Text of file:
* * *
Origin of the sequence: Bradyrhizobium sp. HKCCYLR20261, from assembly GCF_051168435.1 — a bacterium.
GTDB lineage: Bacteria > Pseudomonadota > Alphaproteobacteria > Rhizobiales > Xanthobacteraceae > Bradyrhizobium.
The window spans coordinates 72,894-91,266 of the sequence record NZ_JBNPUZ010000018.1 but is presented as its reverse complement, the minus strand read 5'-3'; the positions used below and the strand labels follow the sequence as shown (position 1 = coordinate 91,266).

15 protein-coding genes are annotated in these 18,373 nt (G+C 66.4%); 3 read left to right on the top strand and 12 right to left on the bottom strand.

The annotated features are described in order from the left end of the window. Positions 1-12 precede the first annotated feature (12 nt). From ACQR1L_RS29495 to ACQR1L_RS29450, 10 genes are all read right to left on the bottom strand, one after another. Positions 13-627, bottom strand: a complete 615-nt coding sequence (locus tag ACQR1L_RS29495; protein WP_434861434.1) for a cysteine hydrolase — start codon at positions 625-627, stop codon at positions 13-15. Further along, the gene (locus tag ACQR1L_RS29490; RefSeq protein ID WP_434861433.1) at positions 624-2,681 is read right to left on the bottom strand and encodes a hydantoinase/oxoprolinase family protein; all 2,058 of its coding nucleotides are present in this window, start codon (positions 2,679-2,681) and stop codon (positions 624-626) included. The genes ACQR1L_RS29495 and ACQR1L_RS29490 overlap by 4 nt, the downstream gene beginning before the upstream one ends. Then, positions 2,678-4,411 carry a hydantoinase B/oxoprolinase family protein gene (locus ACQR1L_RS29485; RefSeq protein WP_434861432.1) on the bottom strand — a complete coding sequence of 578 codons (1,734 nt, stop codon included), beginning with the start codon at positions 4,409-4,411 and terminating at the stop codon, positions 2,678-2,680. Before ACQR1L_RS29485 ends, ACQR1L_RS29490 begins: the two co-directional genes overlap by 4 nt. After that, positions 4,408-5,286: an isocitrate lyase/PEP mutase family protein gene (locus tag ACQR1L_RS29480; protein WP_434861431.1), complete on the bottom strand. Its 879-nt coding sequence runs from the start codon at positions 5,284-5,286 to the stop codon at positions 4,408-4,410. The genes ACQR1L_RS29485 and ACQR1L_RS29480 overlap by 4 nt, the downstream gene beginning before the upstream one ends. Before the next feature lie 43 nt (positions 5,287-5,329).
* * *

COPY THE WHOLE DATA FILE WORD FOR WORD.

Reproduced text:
Origin of the sequence: Bradyrhizobium sp. HKCCYLR20261, from assembly GCF_051168435.1 — a bacterium.
GTDB lineage: Bacteria > Pseudomonadota > Alphaproteobacteria > Rhizobiales > Xanthobacteraceae > Bradyrhizobium.
The window spans coordinates 72,894-91,266 of the sequence record NZ_JBNPUZ010000018.1 but is presented as its reverse complement, the minus strand read 5'-3'; the positions used below and the strand labels follow the sequence as shown (position 1 = coordinate 91,266).

15 protein-coding genes are annotated in these 18,373 nt (G+C 66.4%); 3 read left to right on the top strand and 12 right to left on the bottom strand.

The annotated features are described in order from the left end of the window. Positions 1-12 precede the first annotated feature (12 nt). From ACQR1L_RS29495 to ACQR1L_RS29450, 10 genes are all read right to left on the bottom strand, one after another. Positions 13-627, bottom strand: a complete 615-nt coding sequence (locus tag ACQR1L_RS29495; protein WP_434861434.1) for a cysteine hydrolase — start codon at positions 625-627, stop codon at positions 13-15. Further along, the gene (locus tag ACQR1L_RS29490; RefSeq protein ID WP_434861433.1) at positions 624-2,681 is read right to left on the bottom strand and encodes a hydantoinase/oxoprolinase family protein; all 2,058 of its coding nucleotides are present in this window, start codon (positions 2,679-2,681) and stop codon (positions 624-626) included. The genes ACQR1L_RS29495 and ACQR1L_RS29490 overlap by 4 nt, the downstream gene beginning before the upstream one ends. Then, positions 2,678-4,411 carry a hydantoinase B/oxoprolinase family protein gene (locus ACQR1L_RS29485; RefSeq protein WP_434861432.1) on the bottom strand — a complete coding sequence of 578 codons (1,734 nt, stop codon included), beginning with the start codon at positions 4,409-4,411 and terminating at the stop codon, positions 2,678-2,680. Before ACQR1L_RS29485 ends, ACQR1L_RS29490 begins: the two co-directional genes overlap by 4 nt. After that, positions 4,408-5,286: an isocitrate lyase/PEP mutase family protein gene (locus tag ACQR1L_RS29480; protein WP_434861431.1), complete on the bottom strand. Its 879-nt coding sequence runs from the start codon at positions 5,284-5,286 to the stop codon at positions 4,408-4,410. The genes ACQR1L_RS29485 and ACQR1L_RS29480 overlap by 4 nt, the downstream gene beginning before the upstream one ends. Before the next feature lie 43 nt (positions 5,287-5,329).